The most important positive comment I want to make about this type of response is that it is the most honest one. Fighting biases  is a hard task, aggravated by the fact that they plague our most important tool for fighting them – our head. So this is an honest and a completely logical thing to accept the fact that SOME WRONG DECISIONS WOULD BE MADE NO MATTER WHAT! But if you’ve built a good Team that knows what to do in time of emergency, if your system has built-in redundancies, and if you always have some resources in store to deal with the damage as soon is possible, you’ve done your job as Manager and can accept the risk of a biased decision. To be on a safe side, this strategy is best served when utilized in a frame of a conservative policy. Don’t make sudden moves – and your mistakes wouldn’t be too big. Think about yourself not as a fighter jet, but as a bulldozer – you’ll get there, eventually 🙂

  • Control – an active attempt to prevent the risk from materializing.

Eat slowly, preferably – salad; teach your daughter how to behave and how not behave during a party; learn defensive driving. If you have resources to spare – it’s much more logical to spend them on prevention rather than intervention.

This is the trickiest Risk Response, because it requires you both to commit resources right now and to plan the best way of doing it (also – right now). However the advantage of this strategy is obvious – you’ll always have more time for an attempt to control the risk while everything is still OK than for reaction to a risk that already materialized, probably causing some immediate damage. In regard to biases there is just one point to state here: learn about them, know to recognize them, train to negate them – this is the way to control them. This isn’t easy, but at least you have an advantage over other people – you’re reading this blog 🙂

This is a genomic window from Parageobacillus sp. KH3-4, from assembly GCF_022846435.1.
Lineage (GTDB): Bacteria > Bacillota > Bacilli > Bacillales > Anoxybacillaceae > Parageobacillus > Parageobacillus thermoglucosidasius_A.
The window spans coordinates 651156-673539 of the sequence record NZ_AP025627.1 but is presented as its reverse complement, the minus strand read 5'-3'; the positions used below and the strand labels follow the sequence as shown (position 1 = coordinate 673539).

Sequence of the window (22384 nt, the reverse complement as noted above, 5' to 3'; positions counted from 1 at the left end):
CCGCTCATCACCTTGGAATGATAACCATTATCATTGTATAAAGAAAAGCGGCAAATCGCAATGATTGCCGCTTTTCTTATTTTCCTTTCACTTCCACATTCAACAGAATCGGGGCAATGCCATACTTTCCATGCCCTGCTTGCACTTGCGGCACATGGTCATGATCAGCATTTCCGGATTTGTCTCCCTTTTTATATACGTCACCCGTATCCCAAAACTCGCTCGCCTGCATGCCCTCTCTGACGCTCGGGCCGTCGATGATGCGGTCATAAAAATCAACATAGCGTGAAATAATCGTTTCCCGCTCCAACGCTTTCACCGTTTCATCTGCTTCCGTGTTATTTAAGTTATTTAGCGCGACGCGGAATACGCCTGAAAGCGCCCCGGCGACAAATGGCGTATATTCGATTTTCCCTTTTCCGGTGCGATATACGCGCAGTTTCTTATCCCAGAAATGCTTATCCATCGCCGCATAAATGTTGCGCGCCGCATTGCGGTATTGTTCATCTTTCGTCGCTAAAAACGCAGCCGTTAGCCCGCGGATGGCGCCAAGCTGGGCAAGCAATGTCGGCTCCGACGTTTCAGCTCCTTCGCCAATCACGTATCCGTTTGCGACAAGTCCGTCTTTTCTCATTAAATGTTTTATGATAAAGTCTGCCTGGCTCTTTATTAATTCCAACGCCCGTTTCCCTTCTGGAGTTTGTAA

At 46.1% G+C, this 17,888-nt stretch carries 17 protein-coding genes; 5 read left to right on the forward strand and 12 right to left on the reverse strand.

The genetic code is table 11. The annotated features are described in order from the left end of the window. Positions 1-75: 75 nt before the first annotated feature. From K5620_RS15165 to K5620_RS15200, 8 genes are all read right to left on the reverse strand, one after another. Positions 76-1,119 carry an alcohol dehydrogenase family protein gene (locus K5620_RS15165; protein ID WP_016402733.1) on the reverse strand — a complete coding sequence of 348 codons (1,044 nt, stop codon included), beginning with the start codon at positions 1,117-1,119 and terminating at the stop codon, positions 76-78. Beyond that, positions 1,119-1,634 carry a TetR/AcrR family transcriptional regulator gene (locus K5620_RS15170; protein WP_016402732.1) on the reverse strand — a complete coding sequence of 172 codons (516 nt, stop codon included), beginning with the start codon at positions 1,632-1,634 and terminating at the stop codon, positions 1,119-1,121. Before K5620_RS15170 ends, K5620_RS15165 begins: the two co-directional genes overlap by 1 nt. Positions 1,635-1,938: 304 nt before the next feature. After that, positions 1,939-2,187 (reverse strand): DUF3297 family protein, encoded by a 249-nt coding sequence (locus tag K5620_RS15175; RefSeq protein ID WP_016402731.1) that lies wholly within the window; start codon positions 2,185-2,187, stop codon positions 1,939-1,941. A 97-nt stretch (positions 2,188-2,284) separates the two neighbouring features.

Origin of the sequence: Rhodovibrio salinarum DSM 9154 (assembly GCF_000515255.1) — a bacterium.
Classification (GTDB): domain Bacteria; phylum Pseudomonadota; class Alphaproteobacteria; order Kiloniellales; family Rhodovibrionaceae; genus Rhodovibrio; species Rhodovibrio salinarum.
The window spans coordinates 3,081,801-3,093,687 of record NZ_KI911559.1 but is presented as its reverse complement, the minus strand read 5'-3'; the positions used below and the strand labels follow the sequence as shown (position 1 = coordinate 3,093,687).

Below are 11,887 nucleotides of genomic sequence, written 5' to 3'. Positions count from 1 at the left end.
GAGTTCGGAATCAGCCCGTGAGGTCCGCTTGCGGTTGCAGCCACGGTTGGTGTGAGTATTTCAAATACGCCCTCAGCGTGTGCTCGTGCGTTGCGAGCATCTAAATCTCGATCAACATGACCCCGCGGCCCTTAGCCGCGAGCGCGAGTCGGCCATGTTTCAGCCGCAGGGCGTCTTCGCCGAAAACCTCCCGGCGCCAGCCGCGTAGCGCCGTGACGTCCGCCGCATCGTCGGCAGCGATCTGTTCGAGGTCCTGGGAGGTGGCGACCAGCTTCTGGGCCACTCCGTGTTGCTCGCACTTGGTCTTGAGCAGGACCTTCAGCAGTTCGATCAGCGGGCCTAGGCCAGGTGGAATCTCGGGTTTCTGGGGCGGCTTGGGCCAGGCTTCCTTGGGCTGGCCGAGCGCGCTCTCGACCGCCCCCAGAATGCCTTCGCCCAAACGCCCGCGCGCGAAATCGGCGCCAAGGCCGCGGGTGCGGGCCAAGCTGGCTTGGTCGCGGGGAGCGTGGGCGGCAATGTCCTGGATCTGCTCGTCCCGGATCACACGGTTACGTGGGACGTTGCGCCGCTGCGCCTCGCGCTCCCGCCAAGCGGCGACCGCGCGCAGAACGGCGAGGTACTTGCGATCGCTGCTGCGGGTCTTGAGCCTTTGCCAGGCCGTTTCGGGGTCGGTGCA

Let’s sum up:

There is no Avoiding making decisions, so try to avoid this strategy. Transfer and Acceptance are legitimate response strategies if used correctly, but there is nothing like being in Control!

What is your take on that?

Fill in your details below or click an icon to log in:

WordPress.com Logo

You are commenting using your WordPress.com account. Log Out / Change )

Twitter picture

You are commenting using your Twitter account. Log Out / Change )

Facebook photo

You are commenting using your Facebook account. Log Out / Change )

Google+ photo

You are commenting using your Google+ account. Log Out / Change )

Connecting to %s